|Publisher Misfits Attic
|Developer Misfits Attic
|Release Date May 18, 2016
I'm playing Duskers in my pitch-black living room, a long chain of mismatched USB cables snaking their way from the TV to the mechanical keyboard resting in my lap. On-screen was a fuzzy, top-down image of one of my drones, Wally. He'd been with me from the beginning.
The angular, red/orange blob leaped in from offscreen, a kind of alien life form I'd never seen before. I flinched, losing valuable time before I was able to pound out the commands to get my little drone out of there — navigate Wally r1; d9 d9 d9
But it was too late. He was gone. I sealed up the hatches behind him, gathered my other little friends together and left him there, alone in an empty ship with that monster. I had to. There was no way to save him without putting everything we'd worked for at risk.
This is what it's been like to live inside of Duskers for the past few weeks, one of the most unusual little roguelikes I've seen in a very long time. At the same time, it's one of the best strategy titles I've played this year and a taut roleplaying experience.
Duskers presents itself entirely in-fiction
Duskers takes elements of the Alien franchise, of the classic Space Hulk board game, of horror films like Event Horizon and even science fiction classics like 2001: A Space Odyssey and strains them through a sparse, thematic interface that holds your attention unlike anything else out there. And it's exactly as responsive and flexible as it needs to be to excel at the game.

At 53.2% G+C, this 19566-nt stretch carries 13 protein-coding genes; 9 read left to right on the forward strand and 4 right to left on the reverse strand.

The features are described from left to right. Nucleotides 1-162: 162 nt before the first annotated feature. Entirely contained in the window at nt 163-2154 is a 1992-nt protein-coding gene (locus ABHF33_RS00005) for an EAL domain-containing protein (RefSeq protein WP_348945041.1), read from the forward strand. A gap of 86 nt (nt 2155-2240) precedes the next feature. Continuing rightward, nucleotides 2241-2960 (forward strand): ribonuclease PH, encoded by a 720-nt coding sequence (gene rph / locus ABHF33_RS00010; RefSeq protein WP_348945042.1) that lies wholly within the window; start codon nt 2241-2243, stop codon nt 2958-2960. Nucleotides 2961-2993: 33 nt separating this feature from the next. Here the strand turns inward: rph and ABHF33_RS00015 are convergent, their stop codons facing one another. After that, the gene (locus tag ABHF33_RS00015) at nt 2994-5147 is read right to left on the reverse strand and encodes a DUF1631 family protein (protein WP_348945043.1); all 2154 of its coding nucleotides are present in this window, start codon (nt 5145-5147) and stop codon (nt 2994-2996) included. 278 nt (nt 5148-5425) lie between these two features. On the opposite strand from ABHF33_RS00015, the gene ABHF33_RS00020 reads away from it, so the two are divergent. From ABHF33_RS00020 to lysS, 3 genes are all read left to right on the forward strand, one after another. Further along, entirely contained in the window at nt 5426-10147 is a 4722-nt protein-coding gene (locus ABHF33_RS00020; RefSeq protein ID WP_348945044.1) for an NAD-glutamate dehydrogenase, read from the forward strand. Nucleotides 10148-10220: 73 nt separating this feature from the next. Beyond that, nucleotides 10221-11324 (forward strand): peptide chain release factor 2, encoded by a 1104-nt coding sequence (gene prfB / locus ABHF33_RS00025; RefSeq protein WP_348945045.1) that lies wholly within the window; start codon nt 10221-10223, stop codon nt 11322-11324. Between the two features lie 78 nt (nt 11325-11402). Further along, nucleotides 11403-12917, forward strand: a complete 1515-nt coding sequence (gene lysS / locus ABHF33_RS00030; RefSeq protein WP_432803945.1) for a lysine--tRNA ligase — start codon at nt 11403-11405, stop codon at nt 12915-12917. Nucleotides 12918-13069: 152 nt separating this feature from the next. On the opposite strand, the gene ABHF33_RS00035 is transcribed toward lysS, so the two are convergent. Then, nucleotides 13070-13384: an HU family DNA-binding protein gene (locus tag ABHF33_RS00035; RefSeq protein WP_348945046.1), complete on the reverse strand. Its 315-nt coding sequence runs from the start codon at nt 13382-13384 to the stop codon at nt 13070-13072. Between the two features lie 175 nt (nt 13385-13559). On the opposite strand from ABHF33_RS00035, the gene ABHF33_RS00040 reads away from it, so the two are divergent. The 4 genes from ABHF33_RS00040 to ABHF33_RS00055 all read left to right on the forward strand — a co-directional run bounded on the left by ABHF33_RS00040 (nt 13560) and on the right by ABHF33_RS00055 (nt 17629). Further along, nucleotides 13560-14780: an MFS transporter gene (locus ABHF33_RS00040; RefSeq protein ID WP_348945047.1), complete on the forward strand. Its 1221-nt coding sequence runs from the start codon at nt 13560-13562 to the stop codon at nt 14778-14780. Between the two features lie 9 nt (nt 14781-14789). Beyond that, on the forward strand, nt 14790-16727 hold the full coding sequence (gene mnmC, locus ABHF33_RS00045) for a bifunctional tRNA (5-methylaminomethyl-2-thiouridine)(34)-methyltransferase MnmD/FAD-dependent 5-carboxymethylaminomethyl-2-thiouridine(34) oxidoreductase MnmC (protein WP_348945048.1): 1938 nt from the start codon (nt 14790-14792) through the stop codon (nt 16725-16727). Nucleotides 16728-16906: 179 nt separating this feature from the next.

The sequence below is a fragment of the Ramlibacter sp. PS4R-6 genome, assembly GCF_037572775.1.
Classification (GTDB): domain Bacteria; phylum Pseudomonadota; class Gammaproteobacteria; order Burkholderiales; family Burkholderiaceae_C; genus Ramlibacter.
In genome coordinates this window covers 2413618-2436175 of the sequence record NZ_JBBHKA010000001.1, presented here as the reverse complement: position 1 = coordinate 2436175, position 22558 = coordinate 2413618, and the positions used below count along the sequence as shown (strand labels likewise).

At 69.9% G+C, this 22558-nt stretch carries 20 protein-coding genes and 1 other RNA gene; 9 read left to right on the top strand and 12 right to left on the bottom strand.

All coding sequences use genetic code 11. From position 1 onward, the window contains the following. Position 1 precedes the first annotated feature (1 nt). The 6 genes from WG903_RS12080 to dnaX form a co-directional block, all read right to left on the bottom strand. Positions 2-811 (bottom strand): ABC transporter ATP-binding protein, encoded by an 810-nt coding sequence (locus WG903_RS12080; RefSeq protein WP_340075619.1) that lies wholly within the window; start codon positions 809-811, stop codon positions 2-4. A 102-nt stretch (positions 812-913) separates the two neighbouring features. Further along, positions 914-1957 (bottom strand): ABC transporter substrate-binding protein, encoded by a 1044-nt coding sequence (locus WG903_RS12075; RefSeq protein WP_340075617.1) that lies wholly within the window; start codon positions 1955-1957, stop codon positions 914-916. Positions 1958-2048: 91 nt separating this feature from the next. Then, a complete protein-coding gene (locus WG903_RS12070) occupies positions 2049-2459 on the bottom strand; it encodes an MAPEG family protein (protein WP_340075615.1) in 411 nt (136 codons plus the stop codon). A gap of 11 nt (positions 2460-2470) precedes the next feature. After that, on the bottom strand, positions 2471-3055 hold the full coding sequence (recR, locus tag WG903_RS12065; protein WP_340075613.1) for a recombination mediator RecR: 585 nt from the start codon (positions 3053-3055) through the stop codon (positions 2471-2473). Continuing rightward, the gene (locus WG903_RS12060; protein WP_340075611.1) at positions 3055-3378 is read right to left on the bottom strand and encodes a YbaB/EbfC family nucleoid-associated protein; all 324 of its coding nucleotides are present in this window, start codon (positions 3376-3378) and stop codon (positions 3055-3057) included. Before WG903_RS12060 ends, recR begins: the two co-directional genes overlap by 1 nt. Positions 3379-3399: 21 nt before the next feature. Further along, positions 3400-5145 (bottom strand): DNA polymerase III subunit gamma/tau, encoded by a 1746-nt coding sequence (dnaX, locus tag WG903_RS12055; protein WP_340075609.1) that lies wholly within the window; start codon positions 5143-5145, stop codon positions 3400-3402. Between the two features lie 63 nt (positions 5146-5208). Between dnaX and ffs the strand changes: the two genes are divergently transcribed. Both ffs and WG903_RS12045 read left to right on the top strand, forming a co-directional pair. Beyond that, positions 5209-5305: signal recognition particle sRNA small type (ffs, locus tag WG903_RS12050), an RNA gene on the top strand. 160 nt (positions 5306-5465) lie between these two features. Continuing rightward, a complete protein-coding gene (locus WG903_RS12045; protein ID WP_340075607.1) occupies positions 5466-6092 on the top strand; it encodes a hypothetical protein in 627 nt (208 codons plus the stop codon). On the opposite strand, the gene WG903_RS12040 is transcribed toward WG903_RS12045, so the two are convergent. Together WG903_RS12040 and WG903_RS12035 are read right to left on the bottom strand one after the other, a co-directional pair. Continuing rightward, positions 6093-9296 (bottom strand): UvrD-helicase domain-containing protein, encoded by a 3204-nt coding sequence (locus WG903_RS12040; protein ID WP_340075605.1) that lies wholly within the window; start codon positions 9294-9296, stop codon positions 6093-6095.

You begin each game of Duskers with a rickety spaceship and three remote-control drones. You've lost contact with home, with everyone really. Making matters worse, you're low on fuel. The goal is to survive for as long as possible, docking with derelict ships and abandoned space stations, trying to find enough resources to make it to the next system.
But the way Duskers presents itself is entirely in-fiction, as though you've sidled up next to a computer terminal on that rickety old spaceship. The entire interface is driven from a command line. There's no controller support, no need for a mouse. Everything required to run your ship, to maneuver, care for and feed your little robotic "crew," is accessible from the keyboard. That makes it a real treat for lovers of mechanical keyboards like me. So far, I've played it exclusively on a vintage 1984 IBM Model M and it feels so, so right.
Of course, you can control each drone directly with the arrow keys when necessary, driving them along cramped corridors strewn with wreckage. But more often than not it's easier to pop out to a schematic view and begin punching code.
Typing "dock a2" will move your boarding craft to a different airlock. Then "a2" to open it, "navigate 2 r2" to slowly move into the room on the other side. Before long you're typing long strings of commands like this:
navigate 1 2 r4; navigate 3 r6; d4; lure; navigate 3 r5; d4; turret; d9